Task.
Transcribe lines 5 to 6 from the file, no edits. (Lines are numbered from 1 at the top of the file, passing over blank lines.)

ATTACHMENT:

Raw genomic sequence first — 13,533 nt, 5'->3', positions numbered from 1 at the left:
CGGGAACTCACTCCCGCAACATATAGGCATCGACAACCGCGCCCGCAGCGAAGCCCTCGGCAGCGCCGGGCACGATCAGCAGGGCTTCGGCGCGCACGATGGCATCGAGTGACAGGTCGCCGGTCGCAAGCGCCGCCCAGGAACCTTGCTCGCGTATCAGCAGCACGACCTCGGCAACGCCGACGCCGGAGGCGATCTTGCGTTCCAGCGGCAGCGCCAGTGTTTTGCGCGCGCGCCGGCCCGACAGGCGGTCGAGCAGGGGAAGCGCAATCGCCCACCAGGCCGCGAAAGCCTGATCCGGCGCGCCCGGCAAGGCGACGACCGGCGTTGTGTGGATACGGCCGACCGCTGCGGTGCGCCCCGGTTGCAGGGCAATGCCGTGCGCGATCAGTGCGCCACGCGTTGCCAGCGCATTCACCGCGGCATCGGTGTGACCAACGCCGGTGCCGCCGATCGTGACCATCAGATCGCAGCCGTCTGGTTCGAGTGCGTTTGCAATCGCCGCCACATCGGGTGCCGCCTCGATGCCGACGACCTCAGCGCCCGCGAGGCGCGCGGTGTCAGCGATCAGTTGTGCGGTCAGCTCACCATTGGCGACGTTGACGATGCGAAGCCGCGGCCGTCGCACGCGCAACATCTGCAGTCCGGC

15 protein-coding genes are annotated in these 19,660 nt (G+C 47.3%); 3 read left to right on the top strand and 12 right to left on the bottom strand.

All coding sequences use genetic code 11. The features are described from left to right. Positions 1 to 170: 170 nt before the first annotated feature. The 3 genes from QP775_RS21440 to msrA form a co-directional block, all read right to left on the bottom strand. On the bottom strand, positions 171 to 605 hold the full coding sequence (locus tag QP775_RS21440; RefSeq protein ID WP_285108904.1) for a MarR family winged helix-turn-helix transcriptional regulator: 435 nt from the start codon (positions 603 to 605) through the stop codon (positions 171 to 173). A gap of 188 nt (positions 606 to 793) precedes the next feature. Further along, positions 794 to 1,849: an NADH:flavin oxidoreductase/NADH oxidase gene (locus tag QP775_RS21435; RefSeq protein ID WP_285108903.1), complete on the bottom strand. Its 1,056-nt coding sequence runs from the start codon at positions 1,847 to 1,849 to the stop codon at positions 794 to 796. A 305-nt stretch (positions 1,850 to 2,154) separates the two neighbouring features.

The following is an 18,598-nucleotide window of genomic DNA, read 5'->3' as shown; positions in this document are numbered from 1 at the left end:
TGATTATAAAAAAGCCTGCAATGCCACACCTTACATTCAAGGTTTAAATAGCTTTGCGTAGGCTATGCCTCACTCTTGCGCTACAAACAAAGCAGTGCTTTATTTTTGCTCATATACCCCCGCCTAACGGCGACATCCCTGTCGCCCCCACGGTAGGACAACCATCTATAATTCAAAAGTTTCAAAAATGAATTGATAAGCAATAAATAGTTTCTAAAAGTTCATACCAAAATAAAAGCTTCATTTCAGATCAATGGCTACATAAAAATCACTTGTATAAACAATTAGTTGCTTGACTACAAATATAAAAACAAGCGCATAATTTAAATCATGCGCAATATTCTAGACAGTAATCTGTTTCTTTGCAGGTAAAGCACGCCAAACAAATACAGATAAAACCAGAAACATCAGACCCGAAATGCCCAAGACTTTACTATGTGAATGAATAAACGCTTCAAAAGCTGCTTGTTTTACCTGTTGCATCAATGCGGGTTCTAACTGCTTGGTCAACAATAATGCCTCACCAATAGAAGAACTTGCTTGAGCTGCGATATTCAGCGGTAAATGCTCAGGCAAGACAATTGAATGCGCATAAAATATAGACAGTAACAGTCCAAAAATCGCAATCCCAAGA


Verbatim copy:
The following is an 18,598-nucleotide window of genomic DNA, read 5'->3' as shown; positions in this document are numbered from 1 at the left end:
TGATTATAAAAAAGCCTGCAATGCCACACCTTACATTCAAGGTTTAAATAGCTTTGCGTAGGCTATGCCTCACTCTTGCGCTACAAACAAAGCAGTGCTTTATTTTTGCTCATATACCCCCGCCTAACGGCGACATCCCTGTCGCCCCCACGGTAGGACAACCATCTATAATTCAAAAGTTTCAAAAATGAATTGATAAGCAATAAATAGTTTCTAAAAGTTCATACCAAAATAAAAGCTTCATTTCAGATCAATGGCTACATAAAAATCACTTGTATAAACAATTAGTTGCTTGACTACAAATATAAAAACAAGCGCATAATTTAAATCATGCGCAATATTCTAGACAGTAATCTGTTTCTTTGCAGGTAAAGCACGCCAAACAAATACAGATAAAACCAGAAACATCAGACCCGAAATGCCCAAGACTTTACTATGTGAATGAATAAACGCTTCAAAAGCTGCTTGTTTTACCTGTTGCATCAATGCGGGTTCTAACTGCTTGGTCAACAATAATGCCTCACCAATAGAAGAACTTGCTTGAGCTGCGATATTCAGCGGTAAATGCTCAGGCAAGACAATTGAATGCGCATAAAATATAGACAGTAACAGTCCAAAAATCGCAATCCCAAGA